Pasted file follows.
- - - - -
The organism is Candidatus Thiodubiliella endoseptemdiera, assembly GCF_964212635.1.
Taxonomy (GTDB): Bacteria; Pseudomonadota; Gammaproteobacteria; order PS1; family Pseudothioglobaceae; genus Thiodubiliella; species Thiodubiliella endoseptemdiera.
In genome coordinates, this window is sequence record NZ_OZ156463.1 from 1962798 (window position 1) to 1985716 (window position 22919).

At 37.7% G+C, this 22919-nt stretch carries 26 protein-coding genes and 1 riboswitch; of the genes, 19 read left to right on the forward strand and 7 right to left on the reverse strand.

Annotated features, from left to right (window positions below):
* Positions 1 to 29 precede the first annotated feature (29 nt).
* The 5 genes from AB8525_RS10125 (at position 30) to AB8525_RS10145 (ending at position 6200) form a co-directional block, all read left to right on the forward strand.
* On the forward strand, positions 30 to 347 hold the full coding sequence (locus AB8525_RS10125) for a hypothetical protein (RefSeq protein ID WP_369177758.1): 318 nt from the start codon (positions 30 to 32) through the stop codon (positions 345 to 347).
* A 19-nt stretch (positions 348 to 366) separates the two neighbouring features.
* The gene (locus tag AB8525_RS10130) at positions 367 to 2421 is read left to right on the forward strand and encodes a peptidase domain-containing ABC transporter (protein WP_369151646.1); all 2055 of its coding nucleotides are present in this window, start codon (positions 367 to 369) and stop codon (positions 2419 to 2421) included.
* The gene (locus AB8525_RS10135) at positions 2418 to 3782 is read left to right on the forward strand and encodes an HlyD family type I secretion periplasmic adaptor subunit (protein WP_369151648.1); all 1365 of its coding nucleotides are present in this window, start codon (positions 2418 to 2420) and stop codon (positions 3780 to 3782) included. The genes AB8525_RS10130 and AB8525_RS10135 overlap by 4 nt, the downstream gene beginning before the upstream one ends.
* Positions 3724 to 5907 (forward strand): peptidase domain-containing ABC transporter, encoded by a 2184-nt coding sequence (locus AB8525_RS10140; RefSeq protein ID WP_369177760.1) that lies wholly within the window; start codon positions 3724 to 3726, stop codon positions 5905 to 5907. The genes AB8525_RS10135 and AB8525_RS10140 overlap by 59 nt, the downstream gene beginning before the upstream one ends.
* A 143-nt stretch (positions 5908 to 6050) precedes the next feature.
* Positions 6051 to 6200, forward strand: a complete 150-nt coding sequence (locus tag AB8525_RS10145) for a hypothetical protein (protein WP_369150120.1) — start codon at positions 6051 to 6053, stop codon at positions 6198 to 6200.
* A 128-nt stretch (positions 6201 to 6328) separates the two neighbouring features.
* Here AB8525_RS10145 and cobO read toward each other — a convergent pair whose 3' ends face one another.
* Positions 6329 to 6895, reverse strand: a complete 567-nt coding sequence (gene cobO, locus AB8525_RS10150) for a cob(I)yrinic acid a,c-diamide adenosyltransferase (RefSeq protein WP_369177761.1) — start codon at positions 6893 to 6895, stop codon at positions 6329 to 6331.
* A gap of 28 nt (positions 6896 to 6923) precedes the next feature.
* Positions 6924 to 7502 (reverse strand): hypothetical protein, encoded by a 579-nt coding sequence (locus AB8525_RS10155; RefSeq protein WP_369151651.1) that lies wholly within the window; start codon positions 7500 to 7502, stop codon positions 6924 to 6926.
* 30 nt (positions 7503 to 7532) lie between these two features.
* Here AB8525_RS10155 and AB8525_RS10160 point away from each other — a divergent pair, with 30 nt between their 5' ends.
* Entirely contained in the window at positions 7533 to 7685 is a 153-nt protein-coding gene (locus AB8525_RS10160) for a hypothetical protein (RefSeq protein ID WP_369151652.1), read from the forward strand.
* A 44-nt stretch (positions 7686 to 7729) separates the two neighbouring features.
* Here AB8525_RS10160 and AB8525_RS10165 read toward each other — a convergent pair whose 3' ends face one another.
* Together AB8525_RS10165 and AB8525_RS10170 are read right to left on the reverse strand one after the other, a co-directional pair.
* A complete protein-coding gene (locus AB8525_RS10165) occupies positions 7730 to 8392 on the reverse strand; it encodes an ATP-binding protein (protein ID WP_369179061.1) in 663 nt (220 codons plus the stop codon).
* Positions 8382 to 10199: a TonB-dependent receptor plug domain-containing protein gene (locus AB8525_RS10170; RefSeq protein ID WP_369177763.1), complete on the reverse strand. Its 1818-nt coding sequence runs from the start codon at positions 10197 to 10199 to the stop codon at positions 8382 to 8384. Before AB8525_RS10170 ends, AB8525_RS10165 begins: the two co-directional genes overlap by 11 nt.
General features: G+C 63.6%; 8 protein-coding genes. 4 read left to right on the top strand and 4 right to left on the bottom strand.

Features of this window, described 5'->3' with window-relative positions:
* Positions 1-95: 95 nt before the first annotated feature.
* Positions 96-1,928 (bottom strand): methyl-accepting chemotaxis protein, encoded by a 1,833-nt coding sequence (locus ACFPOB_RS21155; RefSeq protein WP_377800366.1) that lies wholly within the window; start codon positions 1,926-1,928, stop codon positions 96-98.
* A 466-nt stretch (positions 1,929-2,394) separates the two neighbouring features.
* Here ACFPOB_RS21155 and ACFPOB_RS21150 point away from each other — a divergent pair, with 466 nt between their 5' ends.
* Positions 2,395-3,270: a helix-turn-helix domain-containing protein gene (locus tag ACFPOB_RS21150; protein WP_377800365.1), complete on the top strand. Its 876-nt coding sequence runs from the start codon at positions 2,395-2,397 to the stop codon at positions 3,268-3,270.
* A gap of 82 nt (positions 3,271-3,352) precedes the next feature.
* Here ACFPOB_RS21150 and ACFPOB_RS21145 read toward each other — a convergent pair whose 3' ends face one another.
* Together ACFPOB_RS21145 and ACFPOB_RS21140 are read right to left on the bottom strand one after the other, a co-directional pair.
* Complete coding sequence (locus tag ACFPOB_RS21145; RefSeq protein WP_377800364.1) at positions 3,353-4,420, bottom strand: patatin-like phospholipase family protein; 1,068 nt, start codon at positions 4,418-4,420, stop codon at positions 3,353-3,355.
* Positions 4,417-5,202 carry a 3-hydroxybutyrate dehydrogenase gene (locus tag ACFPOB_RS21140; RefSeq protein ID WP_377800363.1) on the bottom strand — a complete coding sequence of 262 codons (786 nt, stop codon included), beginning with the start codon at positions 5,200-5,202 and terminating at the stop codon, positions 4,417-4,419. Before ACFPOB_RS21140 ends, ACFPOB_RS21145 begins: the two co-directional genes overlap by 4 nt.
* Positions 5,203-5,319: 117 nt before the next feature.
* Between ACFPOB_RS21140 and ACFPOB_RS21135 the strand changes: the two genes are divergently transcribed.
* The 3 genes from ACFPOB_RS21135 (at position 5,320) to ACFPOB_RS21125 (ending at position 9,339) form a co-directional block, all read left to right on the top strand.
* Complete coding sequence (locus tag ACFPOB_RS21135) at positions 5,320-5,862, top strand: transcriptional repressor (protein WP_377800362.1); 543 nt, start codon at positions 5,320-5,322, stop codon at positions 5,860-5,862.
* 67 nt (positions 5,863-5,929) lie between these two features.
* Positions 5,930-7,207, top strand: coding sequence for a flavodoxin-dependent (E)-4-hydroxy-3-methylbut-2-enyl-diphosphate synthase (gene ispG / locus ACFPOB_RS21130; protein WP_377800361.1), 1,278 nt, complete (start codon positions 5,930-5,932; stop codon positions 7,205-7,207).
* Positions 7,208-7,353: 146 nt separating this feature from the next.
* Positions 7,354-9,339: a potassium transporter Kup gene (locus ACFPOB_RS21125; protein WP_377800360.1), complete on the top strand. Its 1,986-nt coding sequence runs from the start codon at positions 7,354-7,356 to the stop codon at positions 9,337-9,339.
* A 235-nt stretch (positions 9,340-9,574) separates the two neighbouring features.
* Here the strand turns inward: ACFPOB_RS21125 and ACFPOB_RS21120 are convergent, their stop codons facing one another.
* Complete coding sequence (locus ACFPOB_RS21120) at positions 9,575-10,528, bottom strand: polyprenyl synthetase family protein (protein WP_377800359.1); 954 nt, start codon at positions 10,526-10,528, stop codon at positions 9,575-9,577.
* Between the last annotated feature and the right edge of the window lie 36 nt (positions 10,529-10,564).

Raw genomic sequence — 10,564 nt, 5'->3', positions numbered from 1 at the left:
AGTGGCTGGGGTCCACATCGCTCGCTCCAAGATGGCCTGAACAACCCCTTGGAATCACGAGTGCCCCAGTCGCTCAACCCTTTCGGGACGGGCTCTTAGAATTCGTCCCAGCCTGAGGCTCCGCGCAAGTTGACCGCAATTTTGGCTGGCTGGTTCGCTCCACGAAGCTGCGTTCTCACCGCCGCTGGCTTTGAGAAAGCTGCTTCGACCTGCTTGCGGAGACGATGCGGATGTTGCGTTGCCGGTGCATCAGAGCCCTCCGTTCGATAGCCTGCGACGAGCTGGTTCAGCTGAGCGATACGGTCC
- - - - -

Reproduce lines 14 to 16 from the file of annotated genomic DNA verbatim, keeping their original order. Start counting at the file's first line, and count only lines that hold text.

* Positions 6051 to 6200, forward strand: a complete 150-nt coding sequence (locus tag AB8525_RS10145) for a hypothetical protein (protein WP_369150120.1) — start codon at positions 6051 to 6053, stop codon at positions 6198 to 6200.
* A 128-nt stretch (positions 6201 to 6328) separates the two neighbouring features.
* Here AB8525_RS10145 and cobO read toward each other — a convergent pair whose 3' ends face one another.